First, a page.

These differences in the distribution between R. sanguineus and I. boliviensis in Costa Rica and Panama at similar altitudes, but different human population densities, can be explained by the extension of urban development. A city with wide urban zones provides more opportunities for R. sanguineus to colonize and develop populations. Similarly, these conditions minimize opportunities for the establishment of I. boliviensis, due this species needs different hosts for immature stages as well as adequate oviposition sites. Additionally, high levels of urbanization increase the local temperature and influences general weather patterns; conditions that also favor the establishment of R. sanguineus.
Ctenocephalides felis maintain a wide distribution across Panama, it was found on every dog from urban, suburban and rural localities within 0-1400 meters. A previous study showed that C. felis is the fleas with a major dispersion in Panama (8). In contrast, C. canis has a narrower range, being only found in rural localities from Darien and Kuna Yala (Table 2). This flea is considered to be rare species and was included in the Tipton and Mendez (8) based upon only one reference point by Dunn (op. cit).
Pulex similans were captured exclusively on dogs from Boquete and co-exists with I. boliviensis, C. felis and R. cacicus saeus. Tipton and Mendez (8) discussed the difference between P. irritans and P. simulans, and characterized P. simulans as a lowland species and P. irritans as highland species (over 5000 feet). To distinguish these species, we used the aedeagus, the main morphological character proposed by Smit (18). We reviewed this character in specimens of P. irritans from United States and Colombia (CoZEM), compared them with the specimens from Volcan and Boquete, and found that they exhibited the aedeagus morphology of P. simulans.
Rhopalopsyllus cacicus was only found in dogs from Boquete. Tipton and Mendez (8), affirm that R. cacicus is a parasite of several species of mammals, such as opossums (Metachirus nudicaudatus and Philander opossum), armadillos (Dasypus novencinctus), rodents (Proechimys semispinosus, Agouti paca and Dasyprocta punctata) and carnivores (Nasua nasua). Our observation represents the first geographical record of this ectoparasite for Panamanian dogs. Previously, these authors registered R. australis tupinus in dogs of a non-specified locality.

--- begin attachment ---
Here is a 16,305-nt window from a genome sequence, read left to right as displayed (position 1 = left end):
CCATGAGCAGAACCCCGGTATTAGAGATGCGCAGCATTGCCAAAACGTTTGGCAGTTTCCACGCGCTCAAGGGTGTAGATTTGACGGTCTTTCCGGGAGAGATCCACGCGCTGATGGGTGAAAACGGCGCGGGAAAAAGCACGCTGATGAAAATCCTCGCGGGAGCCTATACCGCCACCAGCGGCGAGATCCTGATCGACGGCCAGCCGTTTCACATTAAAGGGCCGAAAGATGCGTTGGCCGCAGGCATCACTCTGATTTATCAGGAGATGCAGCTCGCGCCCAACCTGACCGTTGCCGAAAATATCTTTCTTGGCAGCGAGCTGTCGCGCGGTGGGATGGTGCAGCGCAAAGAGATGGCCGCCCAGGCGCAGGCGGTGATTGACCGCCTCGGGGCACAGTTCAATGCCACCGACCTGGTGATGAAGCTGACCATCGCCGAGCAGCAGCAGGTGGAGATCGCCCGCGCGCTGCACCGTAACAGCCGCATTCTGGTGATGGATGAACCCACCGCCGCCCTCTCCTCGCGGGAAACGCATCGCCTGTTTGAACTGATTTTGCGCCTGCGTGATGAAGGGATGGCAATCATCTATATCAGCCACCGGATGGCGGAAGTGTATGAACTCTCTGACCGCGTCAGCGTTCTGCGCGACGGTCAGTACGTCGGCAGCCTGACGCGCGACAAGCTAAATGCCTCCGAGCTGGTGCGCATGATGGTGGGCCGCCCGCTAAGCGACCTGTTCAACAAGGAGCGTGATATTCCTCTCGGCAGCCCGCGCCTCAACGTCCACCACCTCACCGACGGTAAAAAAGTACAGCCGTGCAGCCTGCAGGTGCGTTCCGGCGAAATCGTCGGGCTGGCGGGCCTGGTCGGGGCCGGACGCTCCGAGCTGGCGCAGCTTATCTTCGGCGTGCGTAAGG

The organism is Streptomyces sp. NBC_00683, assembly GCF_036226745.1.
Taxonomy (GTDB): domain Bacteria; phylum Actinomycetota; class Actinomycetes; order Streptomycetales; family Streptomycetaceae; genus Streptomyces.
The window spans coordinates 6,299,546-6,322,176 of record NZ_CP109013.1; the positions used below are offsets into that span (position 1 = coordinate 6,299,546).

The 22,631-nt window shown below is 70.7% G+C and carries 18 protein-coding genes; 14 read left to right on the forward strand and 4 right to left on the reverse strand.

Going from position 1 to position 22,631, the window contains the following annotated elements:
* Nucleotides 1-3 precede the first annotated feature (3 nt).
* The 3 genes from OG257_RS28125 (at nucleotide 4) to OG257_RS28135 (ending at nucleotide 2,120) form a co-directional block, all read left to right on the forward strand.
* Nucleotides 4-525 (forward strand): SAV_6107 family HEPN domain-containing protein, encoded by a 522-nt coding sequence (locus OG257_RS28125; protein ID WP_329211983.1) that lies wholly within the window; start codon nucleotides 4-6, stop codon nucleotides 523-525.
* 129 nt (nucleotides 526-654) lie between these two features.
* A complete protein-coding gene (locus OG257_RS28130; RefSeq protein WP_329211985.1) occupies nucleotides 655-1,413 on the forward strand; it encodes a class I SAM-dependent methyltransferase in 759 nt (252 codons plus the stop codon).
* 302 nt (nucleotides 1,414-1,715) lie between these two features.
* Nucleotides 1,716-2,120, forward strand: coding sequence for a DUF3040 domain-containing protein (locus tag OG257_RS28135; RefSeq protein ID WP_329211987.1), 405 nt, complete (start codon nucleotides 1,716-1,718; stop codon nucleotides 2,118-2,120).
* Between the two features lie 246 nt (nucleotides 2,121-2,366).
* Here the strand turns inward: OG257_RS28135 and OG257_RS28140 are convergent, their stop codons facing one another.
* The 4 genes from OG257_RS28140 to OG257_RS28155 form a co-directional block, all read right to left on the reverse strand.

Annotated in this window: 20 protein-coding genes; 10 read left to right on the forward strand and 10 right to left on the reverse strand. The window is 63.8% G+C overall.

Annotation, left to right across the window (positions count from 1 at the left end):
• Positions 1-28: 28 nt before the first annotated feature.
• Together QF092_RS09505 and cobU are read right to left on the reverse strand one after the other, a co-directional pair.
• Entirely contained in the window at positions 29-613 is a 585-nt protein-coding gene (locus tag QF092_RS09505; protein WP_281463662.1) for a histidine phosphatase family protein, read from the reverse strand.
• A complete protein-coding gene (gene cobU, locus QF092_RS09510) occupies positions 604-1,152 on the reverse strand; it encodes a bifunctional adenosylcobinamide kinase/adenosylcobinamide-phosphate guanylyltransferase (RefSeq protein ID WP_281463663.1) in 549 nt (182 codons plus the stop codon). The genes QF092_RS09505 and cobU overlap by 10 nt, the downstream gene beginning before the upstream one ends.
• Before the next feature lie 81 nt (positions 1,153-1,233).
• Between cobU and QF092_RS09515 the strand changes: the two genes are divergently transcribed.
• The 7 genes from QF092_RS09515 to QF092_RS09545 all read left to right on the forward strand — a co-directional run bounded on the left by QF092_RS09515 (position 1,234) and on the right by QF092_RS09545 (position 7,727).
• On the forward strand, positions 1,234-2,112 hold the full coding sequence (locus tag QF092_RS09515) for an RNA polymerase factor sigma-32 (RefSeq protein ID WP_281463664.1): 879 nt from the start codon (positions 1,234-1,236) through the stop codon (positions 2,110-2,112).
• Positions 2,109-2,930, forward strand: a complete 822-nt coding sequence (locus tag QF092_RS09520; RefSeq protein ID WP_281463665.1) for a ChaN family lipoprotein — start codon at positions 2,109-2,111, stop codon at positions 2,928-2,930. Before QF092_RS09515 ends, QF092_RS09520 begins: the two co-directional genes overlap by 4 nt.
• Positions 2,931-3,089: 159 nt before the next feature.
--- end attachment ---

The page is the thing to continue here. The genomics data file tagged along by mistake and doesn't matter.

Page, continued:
On the other hand, Trichodectes canis and Heterodoxus spiniger were collected from dogs from Central Provinces and Darien. These records provide new data regarding the distribution of these ectoparasites in Panama. The only previously reported site was Panama City. Trichodectes canis is a primary ectoparasite of Canidae, and maintains a close relationship with its host (4). This species infests dogs, coyotes, foxes and wolves in different regions from America (7), whereas in Europe (Check Republic), it has been found on Nyctereutes procyonoides (19), demonstrating its adaptability to parasites wild canids.
Unlike T. canis, H. spiniger has also been found on cats and dogs, which are alternative hosts (20, 21). These lice are primarily parasites of marsupials (e.g. kangaroos, wallabies), establishing associations with dogs only in modern times (22, 23). This species is Pantropical, nevertheless, its distribution in many Neotropicals countries is poorly documented (21).
During this study, Dermatobia hominis was the only species found to be causing myiasis in dogs. According to Bermudez et al (24), the myiasis produced by this species in dogs corresponded to 64% of reported cases in Panama during the 2002-2005. These same authors indicated the other flies as Cochliomyia macellaria and an unidentified species of Lucilia (= Phaenicia sp.) can cause myiasis in dogs. The parasitism is commonly associated with towns near forests of other wooded sites.